Out­door diary June’s check­list

Your Home and Garden - - Contents - Text by Carol Buck­nell. Il­lus­tra­tions by Pippa Fay.

Win­ter is the best time to plant roses as they’re less likely to suf­fer any set­backs when in a dor­mant (or semi-dor­mant in warmer ar­eas) stage. About 3 weeks be­fore plant­ing dig plenty of or­ganic mat­ter such as sheep pel­lets, sta­ble ma­nure and/or well­rot­ted com­post into the beds. A sprin­kle of dolomite lime will help raise the pH if your soil is a lit­tle too acidic (ideally it should be around 6.5). Make sure you’ve cho­sen a sunny po­si­tion where there’s plenty of air­flow as this helps to re­duce fun­gal dis­ease. Soil needs to be mois­ture-re­ten­tive, ideally a well-drained clay loam.

Down at the gar­den cen­tre or nurs­ery take your time choos­ing your roses. Ask for those with good dis­ease re­sis­tance and make sure plants look healthy with smooth stems (wrin­kles mean the plant may be too dry). Dig holes at least 30cm wide and around 20cm deep.

If you want a sub­trop­i­cal look but don’t want the bother of cos­set­ing your plants try us­ing cold-hardy types that will give you an ex­otic look such as cordy­lines, fat­sia, hosta, rodger­sia, heuchera and ligu­laria.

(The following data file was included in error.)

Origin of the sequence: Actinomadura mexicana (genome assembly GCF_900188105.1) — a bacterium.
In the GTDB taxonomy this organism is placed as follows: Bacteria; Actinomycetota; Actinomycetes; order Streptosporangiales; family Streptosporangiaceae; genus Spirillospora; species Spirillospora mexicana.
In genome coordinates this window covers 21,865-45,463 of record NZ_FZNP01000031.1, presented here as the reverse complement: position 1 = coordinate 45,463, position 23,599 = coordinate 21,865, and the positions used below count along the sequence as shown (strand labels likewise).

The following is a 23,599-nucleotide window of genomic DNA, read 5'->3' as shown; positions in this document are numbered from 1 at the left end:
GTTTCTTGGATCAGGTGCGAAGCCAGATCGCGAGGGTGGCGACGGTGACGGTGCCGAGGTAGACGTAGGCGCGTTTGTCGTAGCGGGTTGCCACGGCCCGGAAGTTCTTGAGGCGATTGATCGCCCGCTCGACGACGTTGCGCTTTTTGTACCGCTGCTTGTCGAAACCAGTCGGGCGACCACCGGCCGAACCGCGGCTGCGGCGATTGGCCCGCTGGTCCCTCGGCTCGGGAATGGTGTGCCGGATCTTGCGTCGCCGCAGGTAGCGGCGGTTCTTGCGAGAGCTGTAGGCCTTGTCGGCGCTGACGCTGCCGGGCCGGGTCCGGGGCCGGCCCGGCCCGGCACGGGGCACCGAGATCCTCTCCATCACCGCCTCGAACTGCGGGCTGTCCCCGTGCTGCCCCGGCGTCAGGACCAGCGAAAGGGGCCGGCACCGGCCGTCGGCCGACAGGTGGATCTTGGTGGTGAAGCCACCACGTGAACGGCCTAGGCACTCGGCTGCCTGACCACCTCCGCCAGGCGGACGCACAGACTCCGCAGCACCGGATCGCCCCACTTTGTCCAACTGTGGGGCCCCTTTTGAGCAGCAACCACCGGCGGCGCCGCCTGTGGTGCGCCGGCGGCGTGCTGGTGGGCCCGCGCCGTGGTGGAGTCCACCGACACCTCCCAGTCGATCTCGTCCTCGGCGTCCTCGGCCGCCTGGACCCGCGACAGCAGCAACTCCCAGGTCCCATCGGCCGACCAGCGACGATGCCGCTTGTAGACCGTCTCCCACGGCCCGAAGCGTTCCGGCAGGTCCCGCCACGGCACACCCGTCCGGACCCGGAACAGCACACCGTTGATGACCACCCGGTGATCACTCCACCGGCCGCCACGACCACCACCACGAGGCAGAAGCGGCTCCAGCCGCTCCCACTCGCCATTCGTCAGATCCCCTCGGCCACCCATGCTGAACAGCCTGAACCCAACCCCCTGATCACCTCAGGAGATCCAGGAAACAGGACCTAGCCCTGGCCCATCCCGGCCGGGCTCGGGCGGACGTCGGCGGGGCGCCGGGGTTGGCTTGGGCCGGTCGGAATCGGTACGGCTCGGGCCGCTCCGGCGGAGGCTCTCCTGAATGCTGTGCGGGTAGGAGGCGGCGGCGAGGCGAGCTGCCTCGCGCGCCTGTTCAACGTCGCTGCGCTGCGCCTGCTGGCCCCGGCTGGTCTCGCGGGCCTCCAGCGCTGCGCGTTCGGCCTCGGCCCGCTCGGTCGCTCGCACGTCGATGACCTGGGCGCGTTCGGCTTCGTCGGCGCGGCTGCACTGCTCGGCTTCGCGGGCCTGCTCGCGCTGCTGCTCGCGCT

Mulch not only keeps mois­ture in the soil when it’s hot but helps keep ground tem­per­a­tures warmer in win­ter. Use a thick layer of pea straw, old sacks, news­pa­per, even old car­pet to pro­tect the roots of shrubs and frost-ten­der peren­ni­als like canna.

Re­duce your wa­ter­ing in win­ter as plant growth slows. Suc­cu­lents and frangi­pani re­quire lit­tle or no wa­ter at this time of year and most con­tainer plants (in­doors or out) will need way less mois­ture.

There’s noth­ing pret­tier than a camellia hedge. They might be slow-grow­ing but the mass of flow­ers in au­tumn or win­ter is cer­tain to lift your spir­its on a grey day. There’s plenty of choice at this time of year as nurs­eries and gar­den cen­tres bring in a range of these ver­sa­tile shrubs.

As the weather chills down, frost-ten­der plants such as bromeli­ads, frangi­pani, cit­rus, gar­de­nias and Hawai­ian hi­bis­cus will need ex­tra TLC in cooler ar­eas. Mov­ing them to a shel­tered spot un­der the eaves, against a north-fac­ing wall, on the deck or in a green­house will keep plants hap­pier, mean­ing you’ll get more flow­ers and fruit in spring and sum­mer. If frosts are very se­vere in your re­gion think about cov­er­ing ten­der plants with frost cloth or wool mat. Even a blan­ket will do the trick.

Plant­ing frost-ten­der plants in pots makes it eas­ier to move them in win­ter. Re­mem­ber that plas­tic pots may be lighter but, un­like heav­ier ter­ra­cotta or con­crete con­tain­ers, they won’t stop soil from freez­ing.

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